Emperour and Caesar Publius Licinius Galienus Pius Fortu­natus Augustus, unto Dionysius to Pina, and to Deme­trian, and to all other the like Bishops, The bountiful be­nignity of my gift.

I have willed and commanded to be proclaimed Pag. 97. in the eighth persecuti­on of the 10. through the whole World, to the intent that such which are detained in banishment for Discipline sake may safely return home again from whence they came, and for the same cause I have here sent to you Anno 263. Euseb. lib. 7, cap. 13. the example of my Rescript, for you to peruse and to enjoy, so that no man be so hardly to vex or molest you, and this which you may now lawfully enjoy hath been long since by me granted, and therefore for your more warrant in the same, I have committed the ex­emplar hereof to the custody of Aurelianus Cirenius my chief Steward, where you may fet the Copy to see at your pleasure.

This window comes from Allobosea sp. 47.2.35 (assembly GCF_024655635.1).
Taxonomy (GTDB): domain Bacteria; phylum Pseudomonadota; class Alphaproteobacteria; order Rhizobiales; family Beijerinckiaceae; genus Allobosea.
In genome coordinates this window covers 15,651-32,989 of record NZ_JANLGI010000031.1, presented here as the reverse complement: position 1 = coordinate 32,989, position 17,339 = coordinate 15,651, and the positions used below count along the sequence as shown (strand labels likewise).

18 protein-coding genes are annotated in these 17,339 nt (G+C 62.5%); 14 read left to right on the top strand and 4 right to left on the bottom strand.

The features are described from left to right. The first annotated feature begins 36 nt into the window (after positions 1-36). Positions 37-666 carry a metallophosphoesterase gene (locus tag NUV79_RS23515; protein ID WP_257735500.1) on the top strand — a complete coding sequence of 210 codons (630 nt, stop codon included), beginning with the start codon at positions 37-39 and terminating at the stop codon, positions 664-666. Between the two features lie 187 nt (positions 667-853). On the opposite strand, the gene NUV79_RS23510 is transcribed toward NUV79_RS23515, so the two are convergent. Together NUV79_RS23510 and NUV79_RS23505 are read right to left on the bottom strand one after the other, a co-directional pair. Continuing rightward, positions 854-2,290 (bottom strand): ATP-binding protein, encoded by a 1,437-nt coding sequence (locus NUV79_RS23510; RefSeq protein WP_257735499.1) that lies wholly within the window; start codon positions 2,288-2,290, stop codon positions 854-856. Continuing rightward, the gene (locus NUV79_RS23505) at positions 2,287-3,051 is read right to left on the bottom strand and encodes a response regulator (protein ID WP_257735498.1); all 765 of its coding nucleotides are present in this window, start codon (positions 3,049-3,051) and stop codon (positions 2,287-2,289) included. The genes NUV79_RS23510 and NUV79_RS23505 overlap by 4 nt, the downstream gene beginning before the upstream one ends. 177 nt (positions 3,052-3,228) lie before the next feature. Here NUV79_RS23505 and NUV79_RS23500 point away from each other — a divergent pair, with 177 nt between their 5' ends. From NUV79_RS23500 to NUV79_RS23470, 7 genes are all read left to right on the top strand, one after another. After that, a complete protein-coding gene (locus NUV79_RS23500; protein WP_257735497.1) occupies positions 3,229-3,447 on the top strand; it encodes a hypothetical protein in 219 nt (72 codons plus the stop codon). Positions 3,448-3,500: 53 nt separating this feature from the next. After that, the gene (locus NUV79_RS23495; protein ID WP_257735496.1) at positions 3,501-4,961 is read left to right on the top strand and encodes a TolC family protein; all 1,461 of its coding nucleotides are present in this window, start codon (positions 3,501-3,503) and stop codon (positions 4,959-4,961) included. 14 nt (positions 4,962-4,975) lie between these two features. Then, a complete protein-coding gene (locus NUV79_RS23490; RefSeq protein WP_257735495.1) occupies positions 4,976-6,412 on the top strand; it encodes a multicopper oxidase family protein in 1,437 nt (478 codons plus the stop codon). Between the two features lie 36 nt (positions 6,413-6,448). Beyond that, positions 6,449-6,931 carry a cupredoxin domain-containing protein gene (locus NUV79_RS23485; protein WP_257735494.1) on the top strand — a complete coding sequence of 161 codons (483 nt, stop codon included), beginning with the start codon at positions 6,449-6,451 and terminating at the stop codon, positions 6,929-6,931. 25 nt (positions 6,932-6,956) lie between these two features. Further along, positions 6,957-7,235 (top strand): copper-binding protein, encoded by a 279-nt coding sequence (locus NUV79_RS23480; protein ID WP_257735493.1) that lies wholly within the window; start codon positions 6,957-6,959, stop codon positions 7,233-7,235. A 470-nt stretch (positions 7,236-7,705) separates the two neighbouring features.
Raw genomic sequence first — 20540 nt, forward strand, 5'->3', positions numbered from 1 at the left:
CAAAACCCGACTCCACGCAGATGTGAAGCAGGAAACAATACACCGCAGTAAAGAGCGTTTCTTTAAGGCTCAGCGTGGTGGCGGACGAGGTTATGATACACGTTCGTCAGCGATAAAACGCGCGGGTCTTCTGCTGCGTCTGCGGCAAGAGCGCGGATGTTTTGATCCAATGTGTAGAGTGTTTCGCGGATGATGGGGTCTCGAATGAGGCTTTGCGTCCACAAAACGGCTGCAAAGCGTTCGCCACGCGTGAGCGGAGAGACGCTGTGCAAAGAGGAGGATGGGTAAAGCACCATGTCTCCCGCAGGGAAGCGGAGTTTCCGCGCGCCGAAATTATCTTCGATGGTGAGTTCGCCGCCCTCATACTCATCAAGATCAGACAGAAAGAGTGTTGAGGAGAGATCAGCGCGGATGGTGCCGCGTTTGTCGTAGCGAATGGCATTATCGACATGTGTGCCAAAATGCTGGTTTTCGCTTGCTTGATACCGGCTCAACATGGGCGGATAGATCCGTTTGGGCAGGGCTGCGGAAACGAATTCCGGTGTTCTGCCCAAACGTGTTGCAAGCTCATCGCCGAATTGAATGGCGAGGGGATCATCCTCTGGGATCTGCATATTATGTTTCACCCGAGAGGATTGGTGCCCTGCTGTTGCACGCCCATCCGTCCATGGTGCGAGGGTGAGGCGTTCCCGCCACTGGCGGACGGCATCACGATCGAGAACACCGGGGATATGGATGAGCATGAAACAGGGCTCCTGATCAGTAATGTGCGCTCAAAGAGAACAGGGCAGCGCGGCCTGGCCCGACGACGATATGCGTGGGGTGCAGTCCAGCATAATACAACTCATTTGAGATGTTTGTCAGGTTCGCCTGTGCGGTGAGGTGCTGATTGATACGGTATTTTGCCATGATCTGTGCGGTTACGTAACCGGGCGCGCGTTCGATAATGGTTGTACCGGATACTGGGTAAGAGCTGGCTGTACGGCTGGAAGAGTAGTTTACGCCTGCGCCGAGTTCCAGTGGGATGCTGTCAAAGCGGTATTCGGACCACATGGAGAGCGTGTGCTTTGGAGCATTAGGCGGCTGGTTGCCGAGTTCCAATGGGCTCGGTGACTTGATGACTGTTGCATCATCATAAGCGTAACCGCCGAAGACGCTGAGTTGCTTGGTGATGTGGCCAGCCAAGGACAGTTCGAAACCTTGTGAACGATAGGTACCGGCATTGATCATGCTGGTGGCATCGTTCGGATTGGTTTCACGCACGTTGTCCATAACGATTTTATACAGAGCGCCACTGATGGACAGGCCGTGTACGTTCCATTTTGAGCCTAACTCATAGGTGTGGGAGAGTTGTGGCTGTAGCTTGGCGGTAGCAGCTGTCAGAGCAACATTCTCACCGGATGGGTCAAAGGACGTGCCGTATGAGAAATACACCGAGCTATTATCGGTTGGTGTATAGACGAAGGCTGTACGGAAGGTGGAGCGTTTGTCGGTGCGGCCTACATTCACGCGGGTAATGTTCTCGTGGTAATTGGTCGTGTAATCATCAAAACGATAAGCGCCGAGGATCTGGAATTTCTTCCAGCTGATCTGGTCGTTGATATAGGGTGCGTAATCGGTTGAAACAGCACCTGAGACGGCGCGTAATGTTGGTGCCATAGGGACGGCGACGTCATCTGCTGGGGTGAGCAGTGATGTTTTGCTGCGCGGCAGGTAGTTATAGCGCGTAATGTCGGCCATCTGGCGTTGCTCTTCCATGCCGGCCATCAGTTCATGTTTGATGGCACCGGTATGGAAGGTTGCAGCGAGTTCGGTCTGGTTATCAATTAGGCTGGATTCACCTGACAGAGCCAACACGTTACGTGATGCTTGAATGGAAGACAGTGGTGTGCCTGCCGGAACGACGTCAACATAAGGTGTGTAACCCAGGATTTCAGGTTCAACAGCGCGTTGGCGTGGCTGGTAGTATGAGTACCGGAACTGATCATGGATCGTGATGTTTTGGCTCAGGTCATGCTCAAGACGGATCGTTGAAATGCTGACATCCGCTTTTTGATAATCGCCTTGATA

This was written in the behalf of the Christians a­bout 390. years before there was a Pope in Rome.
The Copy of an Epistle of Constantinus sent to his Sub­jects inhabiting in the East.

Victor Constantinus Maximus Augustus, to our loving sub­jects inhabiting throughout the East parts sendeth greet­ing.